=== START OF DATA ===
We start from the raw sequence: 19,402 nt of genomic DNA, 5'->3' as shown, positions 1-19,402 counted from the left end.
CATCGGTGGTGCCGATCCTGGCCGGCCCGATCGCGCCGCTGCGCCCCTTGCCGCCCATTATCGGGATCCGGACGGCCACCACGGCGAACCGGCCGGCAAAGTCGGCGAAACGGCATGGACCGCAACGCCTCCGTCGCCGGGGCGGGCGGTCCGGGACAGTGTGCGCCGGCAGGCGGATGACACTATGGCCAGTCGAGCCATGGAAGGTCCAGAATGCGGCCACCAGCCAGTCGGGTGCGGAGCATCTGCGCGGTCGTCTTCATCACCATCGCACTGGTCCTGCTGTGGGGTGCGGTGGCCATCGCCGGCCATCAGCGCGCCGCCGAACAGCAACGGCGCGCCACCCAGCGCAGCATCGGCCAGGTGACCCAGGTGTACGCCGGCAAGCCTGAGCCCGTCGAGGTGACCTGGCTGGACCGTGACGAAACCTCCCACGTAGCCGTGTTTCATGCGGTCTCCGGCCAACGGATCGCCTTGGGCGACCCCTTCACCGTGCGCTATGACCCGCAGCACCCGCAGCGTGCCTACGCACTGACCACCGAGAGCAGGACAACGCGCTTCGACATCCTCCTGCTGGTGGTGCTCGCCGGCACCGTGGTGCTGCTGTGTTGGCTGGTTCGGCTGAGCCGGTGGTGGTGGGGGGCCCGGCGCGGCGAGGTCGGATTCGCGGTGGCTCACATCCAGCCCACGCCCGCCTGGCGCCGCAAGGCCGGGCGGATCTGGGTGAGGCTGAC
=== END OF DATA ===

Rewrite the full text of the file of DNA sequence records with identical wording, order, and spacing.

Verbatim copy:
We start from the raw sequence: 19,402 nt of genomic DNA, 5'->3' as shown, positions 1-19,402 counted from the left end.
CATCGGTGGTGCCGATCCTGGCCGGCCCGATCGCGCCGCTGCGCCCCTTGCCGCCCATTATCGGGATCCGGACGGCCACCACGGCGAACCGGCCGGCAAAGTCGGCGAAACGGCATGGACCGCAACGCCTCCGTCGCCGGGGCGGGCGGTCCGGGACAGTGTGCGCCGGCAGGCGGATGACACTATGGCCAGTCGAGCCATGGAAGGTCCAGAATGCGGCCACCAGCCAGTCGGGTGCGGAGCATCTGCGCGGTCGTCTTCATCACCATCGCACTGGTCCTGCTGTGGGGTGCGGTGGCCATCGCCGGCCATCAGCGCGCCGCCGAACAGCAACGGCGCGCCACCCAGCGCAGCATCGGCCAGGTGACCCAGGTGTACGCCGGCAAGCCTGAGCCCGTCGAGGTGACCTGGCTGGACCGTGACGAAACCTCCCACGTAGCCGTGTTTCATGCGGTCTCCGGCCAACGGATCGCCTTGGGCGACCCCTTCACCGTGCGCTATGACCCGCAGCACCCGCAGCGTGCCTACGCACTGACCACCGAGAGCAGGACAACGCGCTTCGACATCCTCCTGCTGGTGGTGCTCGCCGGCACCGTGGTGCTGCTGTGTTGGCTGGTTCGGCTGAGCCGGTGGTGGTGGGGGGCCCGGCGCGGCGAGGTCGGATTCGCGGTGGCTCACATCCAGCCCACGCCCGCCTGGCGCCGCAAGGCCGGGCGGATCTGGGTGAGGCTGAC